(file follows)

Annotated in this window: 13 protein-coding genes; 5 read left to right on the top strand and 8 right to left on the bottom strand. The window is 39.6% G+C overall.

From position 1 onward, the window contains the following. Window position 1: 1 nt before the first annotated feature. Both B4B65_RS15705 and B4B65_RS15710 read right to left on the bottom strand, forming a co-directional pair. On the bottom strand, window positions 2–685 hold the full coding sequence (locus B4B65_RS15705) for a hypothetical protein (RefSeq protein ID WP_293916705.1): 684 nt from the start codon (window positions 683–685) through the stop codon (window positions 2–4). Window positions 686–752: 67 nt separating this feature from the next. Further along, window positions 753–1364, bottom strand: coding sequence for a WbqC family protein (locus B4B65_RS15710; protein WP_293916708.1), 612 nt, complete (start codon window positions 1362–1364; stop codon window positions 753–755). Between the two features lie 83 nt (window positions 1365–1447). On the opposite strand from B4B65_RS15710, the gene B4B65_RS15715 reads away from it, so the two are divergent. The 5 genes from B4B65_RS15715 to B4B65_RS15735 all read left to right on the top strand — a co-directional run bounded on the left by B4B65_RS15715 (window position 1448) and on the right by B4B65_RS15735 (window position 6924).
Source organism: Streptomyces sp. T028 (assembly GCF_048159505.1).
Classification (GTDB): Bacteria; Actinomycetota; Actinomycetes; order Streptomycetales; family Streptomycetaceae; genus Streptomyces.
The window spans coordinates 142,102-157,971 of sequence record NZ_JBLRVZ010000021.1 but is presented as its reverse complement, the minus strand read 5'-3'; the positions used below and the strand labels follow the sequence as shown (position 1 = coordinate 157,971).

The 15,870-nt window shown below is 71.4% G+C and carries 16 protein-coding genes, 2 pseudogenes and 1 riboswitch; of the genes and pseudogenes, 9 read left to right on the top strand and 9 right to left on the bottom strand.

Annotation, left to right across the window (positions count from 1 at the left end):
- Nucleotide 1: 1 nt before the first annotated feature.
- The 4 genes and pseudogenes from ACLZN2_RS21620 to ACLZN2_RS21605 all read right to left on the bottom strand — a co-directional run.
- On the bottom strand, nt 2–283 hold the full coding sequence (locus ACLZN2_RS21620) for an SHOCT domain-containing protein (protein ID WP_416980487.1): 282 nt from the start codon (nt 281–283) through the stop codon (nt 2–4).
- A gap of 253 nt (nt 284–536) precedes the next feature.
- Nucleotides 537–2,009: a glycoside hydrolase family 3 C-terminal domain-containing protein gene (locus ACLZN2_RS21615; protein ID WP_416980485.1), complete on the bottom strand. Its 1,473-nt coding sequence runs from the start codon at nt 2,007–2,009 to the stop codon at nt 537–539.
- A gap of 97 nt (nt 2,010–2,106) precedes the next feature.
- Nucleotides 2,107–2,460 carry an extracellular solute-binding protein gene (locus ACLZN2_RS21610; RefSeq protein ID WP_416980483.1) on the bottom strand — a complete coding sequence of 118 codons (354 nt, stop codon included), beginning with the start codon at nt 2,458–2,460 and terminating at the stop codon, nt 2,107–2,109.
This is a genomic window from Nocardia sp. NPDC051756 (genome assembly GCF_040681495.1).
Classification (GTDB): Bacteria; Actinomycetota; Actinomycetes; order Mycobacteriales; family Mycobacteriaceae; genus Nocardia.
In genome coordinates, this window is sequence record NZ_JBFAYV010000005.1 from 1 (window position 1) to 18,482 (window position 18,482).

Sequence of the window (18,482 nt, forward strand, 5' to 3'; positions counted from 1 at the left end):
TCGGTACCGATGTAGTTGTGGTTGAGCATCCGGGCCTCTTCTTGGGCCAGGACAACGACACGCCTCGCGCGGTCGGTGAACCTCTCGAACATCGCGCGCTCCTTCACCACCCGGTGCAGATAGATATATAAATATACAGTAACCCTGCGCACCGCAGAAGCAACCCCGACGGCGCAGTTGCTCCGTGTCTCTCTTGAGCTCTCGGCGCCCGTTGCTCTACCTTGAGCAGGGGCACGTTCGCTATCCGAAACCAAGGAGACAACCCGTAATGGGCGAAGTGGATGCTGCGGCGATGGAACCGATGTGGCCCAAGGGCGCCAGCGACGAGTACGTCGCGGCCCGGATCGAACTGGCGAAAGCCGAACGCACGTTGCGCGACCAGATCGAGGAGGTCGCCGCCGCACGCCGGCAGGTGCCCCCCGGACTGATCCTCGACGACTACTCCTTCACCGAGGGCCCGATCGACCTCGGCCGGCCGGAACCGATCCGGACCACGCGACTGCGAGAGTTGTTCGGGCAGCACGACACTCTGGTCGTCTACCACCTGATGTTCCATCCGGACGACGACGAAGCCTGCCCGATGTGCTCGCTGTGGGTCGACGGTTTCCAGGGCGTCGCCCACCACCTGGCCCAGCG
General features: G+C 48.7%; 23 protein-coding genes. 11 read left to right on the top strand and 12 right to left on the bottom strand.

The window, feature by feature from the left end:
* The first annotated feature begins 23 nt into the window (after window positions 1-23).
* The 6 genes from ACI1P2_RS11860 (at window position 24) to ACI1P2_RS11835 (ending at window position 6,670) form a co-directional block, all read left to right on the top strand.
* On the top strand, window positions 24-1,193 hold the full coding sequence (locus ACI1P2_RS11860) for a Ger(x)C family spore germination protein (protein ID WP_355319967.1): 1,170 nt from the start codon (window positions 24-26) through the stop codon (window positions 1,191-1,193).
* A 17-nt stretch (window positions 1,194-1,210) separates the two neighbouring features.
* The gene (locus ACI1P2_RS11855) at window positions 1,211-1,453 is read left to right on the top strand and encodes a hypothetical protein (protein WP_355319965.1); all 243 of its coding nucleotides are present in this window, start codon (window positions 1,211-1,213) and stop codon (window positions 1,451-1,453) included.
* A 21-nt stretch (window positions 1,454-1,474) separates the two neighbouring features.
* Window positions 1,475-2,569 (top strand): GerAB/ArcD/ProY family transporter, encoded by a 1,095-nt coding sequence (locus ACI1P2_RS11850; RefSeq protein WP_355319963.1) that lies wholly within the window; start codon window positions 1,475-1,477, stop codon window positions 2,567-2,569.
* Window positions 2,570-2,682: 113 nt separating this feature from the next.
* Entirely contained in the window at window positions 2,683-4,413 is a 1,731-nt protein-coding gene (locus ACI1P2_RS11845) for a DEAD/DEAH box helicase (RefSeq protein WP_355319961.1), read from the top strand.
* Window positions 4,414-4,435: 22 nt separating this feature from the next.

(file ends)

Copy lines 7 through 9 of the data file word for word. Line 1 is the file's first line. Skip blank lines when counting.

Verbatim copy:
Annotation, left to right across the window (positions count from 1 at the left end):
- Nucleotide 1: 1 nt before the first annotated feature.
- The 4 genes and pseudogenes from ACLZN2_RS21620 to ACLZN2_RS21605 all read right to left on the bottom strand — a co-directional run.